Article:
• Video: New Napier MP Katie Nimon promises to be accessible to people of the electorate

Video: New Napier MP Katie Nimon promises to be accessible to people of the electorate

New Napier MP Katie Nimon, who stormed to an 8000 vote margin victory last night, has promised to be accessible to the people of the electorate.

Nimon, the National Party candidate, replaces former Labour Cabinet Minister Stuart Nash, who decided not to restand for election, as MP of the electorate. To achieve this she inflicted an 8,100 vote defeat on the Labour Party candidate Mark Hutchinson. Preliminary results show that Nimon received 18,793 of the 34,816 votes available, compared to Hutchinson’s 10,693.

The results of the other candidates standing in the electorate are Julienne Dickey of the Green Party (1655); Laurie Turnbull of New Zealand First (1480); ACT’s Pawel Milewski (999); Democracy NZ’s Dr Martin Langford (672); and John Smith (178).

In the party vote in Napier, National won 41.59 percent, while Labour at 26.26 percent.

Early today Nimon sat down with Hawke’s Bay App for an interview after her victory. Back from celebrating the All Blacks’ quarter-final victory over Ireland this morning, Nimon said she had not expected her victory margin to be so big.

“I don't know what I was expecting, to be honest. Just hoping to be able to win and any win obviously is awesome. But I think it just hopefully reflects the hard work I've put in and just how I've thrown myself into the communities and really want to show that I'm a connected and committed MP. So yeah, people see it and support it, which is great.”

There were some robust exchanges between Hutchinson and Nimon during the campaign, but Hutchinson visited Nimon at her celebration party last night to concede defeat. Nimon was pleased to speak to him.

“It was good. We had a nice little chat and I just wished him well with what's next for him, and I just acknowledged that obviously it's a huge job campaigning, in general.”

“I think it was good just to acknowledge that and be able to carry on and operate in the same town and know that he's got to go out and run his business and do his thing.”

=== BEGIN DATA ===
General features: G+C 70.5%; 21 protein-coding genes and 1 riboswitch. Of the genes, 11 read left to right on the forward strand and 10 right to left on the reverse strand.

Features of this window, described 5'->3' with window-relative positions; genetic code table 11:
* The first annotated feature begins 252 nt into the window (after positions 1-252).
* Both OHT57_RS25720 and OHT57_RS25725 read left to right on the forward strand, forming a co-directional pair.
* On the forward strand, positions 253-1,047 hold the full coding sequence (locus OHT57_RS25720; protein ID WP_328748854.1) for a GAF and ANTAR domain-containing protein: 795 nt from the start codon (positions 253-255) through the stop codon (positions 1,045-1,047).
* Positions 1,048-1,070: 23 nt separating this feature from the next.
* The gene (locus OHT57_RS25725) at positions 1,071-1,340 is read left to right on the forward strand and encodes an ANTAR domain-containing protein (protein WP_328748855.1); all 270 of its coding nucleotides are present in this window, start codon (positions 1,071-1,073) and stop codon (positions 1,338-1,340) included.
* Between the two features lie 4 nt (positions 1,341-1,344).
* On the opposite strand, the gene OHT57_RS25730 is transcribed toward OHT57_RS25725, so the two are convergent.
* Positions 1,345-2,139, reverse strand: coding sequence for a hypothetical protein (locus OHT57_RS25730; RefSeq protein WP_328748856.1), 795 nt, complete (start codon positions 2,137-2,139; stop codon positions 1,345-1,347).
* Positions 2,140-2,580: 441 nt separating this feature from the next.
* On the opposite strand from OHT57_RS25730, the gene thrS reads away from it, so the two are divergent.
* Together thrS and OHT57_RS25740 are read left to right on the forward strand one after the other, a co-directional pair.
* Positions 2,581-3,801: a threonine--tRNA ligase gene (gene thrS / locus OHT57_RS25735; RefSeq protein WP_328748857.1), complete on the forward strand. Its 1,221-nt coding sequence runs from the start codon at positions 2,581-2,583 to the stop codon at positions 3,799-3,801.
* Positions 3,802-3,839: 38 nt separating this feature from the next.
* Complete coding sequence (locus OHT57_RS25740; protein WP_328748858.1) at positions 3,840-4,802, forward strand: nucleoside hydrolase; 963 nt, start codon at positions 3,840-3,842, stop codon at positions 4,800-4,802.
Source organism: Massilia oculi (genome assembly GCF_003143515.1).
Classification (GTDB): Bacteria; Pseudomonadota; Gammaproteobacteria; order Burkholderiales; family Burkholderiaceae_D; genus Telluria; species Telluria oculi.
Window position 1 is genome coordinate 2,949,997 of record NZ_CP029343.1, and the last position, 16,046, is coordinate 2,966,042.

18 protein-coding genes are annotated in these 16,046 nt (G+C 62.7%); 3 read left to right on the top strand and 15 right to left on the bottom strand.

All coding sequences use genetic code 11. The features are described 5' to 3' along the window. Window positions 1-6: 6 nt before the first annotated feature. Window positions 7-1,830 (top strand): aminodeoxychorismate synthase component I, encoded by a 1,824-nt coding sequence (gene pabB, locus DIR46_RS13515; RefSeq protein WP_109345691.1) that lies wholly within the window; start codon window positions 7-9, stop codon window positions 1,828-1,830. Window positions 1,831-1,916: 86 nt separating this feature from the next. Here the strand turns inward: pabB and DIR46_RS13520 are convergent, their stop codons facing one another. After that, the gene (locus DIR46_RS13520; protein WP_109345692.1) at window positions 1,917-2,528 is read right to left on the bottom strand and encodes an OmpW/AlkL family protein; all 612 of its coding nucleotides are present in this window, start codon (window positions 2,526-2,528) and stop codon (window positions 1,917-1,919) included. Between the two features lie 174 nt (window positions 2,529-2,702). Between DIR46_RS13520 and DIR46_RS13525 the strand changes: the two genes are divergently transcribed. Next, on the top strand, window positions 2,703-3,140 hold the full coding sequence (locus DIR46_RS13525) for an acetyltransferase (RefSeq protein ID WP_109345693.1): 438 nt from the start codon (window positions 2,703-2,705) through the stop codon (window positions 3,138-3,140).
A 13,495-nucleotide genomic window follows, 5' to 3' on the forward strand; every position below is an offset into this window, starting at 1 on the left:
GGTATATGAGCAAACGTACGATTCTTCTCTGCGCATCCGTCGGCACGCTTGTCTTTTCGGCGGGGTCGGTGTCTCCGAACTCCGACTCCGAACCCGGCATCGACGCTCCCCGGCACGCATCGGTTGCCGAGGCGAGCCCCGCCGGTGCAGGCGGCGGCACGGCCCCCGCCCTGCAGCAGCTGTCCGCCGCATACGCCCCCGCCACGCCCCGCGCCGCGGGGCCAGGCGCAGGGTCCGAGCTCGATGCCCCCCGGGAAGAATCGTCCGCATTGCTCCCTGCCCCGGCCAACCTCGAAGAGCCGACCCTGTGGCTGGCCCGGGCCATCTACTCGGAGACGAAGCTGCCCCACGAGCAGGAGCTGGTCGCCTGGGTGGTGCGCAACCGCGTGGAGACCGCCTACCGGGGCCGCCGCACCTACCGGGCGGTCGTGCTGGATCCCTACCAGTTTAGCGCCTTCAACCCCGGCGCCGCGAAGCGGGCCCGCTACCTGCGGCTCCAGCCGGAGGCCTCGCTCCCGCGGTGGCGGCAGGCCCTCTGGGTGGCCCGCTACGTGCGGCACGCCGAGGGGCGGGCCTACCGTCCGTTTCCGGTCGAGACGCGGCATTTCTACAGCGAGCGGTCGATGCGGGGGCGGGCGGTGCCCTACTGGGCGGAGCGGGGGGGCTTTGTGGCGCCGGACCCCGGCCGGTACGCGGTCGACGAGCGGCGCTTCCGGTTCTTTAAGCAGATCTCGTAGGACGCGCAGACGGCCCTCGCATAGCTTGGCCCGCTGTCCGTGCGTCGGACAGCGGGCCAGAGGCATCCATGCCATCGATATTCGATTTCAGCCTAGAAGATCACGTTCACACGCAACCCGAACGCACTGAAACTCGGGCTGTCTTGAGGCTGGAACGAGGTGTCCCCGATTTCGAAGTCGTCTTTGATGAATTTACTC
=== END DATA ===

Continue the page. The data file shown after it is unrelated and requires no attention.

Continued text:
Nimon said she had also been in contact with National Party leader Chris Luxon, who sent her a text this morning.

“Jeremy [Nimon’s husband] and I sent him a congratulatory text last night. I am really proud of what he's done. He's worked so hard and so, of course, he came back and said he was proud of me, too, so I thought it was really cool. Just excited to get going.”

She says that she will be heading down to Wellington tomorrow where the real work begins.

However, her focus is on her electorate and she has a clear plan on what she wants to achieve.

“I think my focus is going to be on cyclone recovery, really first and foremost. Cyclone recovery for me is a big one, and that's across multiple aspects.”

“That's across productivity of land, getting silt removed, and also on top of that, getting infrastructure built so we can reconnect communities.”

Nimon says there is a sense of urgency which means it is important for her focus to be on the region.

“They're crying out for the support. And I think there's quite a few people that have me on speed dial waiting for me to get my feet under the desk so we can get cracking.”

This has been Nimon’s second campaign, having been beaten by Nash last election, and she reflected on the two campaigns.

“I wouldn't say it was easier. It was a very, very hard campaign, and I think having the cyclone be part of the campaign made it really challenging. And for the reason that while you maybe want to get out into the suburbs and knock on every single door, you've got to balance that with actually getting out and helping people who desperately need the assistance. They might already know who you are and they've seen you five times, but they just need you to be back there.”

“And so that definitely was a difficult draw on the time during a campaign period. But helpful for me in the fact that I've built off a 2020 election. I laid that foundation and so I've been able to keep going, but I was able to go further and farther this election with more time and a little bit more connections that I'd already set up.”

The campaign did have its tough moments, none more so when she had to make a tough decision about her beloved dog.

“It's really, really hard for us. So our big dog Rock is a beautiful Huntaway, been Jeremy's mainstay Huntaway when Jeremy was farming, and we were really lucky to have him retire with us as well, and just a gorgeous boy.”

“But sadly, he had really bad arthritis and life wasn't there for him anymore. So we had to make the decision, and as you always hope, you can make these things last a little longer and do it at the right time, but we had to sadly make the decision to do that last week, and it was a really tough thing to throw in the middle of the campaign.”

Watch the accompanying video to see the full interview with Katie Nimon.